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Thursday, May 14, 2015

You Could Soon Buy Cars Directly From Manufacturers, Bypass Dealerships

The Federal Trade Commission (FTC) published an interesting blog post on their website yesterday. In it, they made a valid argument against legislative attempts to prevent car manufacturers from selling vehicles directly to consumers.

This topic has gained momentum ever since Tesla Motors announced plans to cut out auto dealerships from the equation. According to the post, the FTC would support any car company that wishes to sell directly to consumers.

Here are some excerpts from the FTC blog post...

A fundamental principle of competition is that consumers - not regulation - should determine what they buy and how they buy it. Consumers may benefit from the ability to buy cars directly from manufacturers - whether they are shopping for luxury cars or economy vehicles. The same competition principle should apply in either case.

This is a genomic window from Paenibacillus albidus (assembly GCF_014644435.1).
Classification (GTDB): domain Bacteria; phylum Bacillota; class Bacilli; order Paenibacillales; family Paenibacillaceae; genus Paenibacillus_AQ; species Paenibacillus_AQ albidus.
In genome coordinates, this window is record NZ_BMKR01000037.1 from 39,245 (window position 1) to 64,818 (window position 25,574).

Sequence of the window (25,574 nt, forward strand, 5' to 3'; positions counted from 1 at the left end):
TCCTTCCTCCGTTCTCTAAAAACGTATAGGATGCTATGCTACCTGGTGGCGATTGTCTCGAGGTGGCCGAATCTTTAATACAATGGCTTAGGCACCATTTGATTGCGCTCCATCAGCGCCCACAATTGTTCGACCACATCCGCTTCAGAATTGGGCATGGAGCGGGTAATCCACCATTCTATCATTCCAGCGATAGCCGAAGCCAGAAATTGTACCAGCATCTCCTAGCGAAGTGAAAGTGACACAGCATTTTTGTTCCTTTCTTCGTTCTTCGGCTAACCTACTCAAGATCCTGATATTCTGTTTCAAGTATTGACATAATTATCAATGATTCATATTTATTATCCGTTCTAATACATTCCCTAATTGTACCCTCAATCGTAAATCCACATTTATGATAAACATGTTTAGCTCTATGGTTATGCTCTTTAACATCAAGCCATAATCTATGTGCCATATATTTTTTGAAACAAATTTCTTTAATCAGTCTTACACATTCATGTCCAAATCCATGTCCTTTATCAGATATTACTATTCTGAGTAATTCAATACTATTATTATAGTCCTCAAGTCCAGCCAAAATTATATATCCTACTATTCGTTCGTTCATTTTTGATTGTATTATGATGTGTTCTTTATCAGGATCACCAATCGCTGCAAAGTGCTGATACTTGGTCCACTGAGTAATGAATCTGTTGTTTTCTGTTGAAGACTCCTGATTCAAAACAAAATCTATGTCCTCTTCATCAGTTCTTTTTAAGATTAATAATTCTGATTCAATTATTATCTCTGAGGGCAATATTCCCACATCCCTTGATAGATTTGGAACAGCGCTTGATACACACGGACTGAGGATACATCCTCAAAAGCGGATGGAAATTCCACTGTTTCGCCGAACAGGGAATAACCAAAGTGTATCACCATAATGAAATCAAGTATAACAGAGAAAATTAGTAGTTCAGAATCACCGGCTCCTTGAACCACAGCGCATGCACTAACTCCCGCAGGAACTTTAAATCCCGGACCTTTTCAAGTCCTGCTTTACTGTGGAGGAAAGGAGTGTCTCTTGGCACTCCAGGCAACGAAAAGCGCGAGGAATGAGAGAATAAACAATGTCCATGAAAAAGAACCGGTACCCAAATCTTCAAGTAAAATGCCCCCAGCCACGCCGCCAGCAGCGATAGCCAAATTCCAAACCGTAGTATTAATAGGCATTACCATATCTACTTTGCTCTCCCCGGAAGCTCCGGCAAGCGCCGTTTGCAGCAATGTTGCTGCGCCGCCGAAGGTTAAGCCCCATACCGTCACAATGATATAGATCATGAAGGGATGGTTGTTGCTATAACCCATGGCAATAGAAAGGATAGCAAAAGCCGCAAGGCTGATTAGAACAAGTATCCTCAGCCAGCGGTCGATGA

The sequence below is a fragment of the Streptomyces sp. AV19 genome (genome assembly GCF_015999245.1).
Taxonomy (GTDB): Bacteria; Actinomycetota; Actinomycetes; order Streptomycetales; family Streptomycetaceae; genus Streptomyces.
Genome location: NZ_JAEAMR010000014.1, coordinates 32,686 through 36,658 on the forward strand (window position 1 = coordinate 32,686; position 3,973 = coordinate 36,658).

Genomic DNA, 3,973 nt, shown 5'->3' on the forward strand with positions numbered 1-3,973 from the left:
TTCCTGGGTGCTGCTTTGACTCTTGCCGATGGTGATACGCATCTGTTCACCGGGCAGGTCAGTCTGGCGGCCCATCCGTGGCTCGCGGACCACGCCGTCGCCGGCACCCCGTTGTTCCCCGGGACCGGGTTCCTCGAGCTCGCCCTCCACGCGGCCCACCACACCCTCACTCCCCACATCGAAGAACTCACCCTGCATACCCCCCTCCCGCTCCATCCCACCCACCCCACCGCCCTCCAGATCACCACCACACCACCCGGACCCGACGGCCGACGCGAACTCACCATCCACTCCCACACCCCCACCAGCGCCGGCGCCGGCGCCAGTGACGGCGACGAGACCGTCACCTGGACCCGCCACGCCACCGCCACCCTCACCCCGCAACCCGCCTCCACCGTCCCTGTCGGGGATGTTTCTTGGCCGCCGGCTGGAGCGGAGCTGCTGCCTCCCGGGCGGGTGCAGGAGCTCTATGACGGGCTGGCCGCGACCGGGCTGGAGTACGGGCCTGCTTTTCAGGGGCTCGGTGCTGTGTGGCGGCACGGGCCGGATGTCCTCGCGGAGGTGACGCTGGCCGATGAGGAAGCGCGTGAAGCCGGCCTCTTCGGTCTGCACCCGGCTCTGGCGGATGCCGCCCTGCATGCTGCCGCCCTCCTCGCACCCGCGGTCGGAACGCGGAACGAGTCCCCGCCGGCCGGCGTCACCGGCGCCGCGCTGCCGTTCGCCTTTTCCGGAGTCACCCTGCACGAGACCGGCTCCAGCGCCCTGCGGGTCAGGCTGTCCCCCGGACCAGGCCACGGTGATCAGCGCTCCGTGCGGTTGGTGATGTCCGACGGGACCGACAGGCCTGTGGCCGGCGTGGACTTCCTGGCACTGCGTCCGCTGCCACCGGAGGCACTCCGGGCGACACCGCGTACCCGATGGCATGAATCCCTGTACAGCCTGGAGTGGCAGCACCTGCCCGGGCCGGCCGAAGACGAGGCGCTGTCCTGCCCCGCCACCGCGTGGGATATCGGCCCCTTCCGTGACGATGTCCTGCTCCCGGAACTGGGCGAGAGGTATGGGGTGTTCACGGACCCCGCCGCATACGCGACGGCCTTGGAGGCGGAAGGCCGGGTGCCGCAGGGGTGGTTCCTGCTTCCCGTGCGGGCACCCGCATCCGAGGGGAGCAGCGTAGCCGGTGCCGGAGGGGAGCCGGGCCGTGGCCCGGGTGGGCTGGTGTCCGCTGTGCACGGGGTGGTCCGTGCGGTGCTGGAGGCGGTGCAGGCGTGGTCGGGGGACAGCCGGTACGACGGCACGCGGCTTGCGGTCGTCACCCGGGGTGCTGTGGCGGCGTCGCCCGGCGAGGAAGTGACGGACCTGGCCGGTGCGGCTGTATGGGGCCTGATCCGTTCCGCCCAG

States should allow consumers to choose not only the cars they buy, but also how they buy them.

You can see how selling directly to consumers would be opposed by dealerships. The FTC doesn't recommend eliminating car dealerships but says buying directly from manufacturers should be an added option for consumers. Currently, automakers benefit from selling cars through dealerships.

But according to the FTC, the consumer should benefit in this case, not the regulation. Many states are blocking automakers from selling cars by bypassing dealerships. Michigan is a prime example. Other states like New Jersey, are easing the legislation a bit.

If the FTC keeps fighting for direct-to-consumer sales, it could soon mean you could walk in to your nearest Apple Store and purchase the Apple Car (if and when), just like you would buy an Apple Watch. No more dealing with car salesmen pitches.

Read the full blog post on FTC's website.

Source: FTC
Image source: Wikipedia

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